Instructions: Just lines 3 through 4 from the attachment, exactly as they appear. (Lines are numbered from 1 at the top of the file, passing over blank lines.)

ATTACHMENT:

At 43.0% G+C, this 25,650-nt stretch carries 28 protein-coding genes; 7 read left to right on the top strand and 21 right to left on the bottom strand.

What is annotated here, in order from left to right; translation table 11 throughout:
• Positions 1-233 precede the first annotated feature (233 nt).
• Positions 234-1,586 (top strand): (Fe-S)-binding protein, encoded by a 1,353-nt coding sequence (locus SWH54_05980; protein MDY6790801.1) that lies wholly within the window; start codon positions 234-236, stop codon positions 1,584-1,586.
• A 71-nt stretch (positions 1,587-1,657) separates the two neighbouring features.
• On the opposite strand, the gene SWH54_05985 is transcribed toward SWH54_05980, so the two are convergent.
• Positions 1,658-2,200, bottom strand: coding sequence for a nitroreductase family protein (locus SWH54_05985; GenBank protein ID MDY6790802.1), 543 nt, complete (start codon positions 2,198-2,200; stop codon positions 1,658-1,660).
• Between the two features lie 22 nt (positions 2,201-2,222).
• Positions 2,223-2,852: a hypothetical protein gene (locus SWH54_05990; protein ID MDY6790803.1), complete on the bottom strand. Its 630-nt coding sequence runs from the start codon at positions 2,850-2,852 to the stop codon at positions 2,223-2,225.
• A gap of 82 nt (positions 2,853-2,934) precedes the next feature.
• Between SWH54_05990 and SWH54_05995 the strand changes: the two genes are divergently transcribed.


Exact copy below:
• Positions 1-233 precede the first annotated feature (233 nt).
• Positions 234-1,586 (top strand): (Fe-S)-binding protein, encoded by a 1,353-nt coding sequence (locus SWH54_05980; protein MDY6790801.1) that lies wholly within the window; start codon positions 234-236, stop codon positions 1,584-1,586.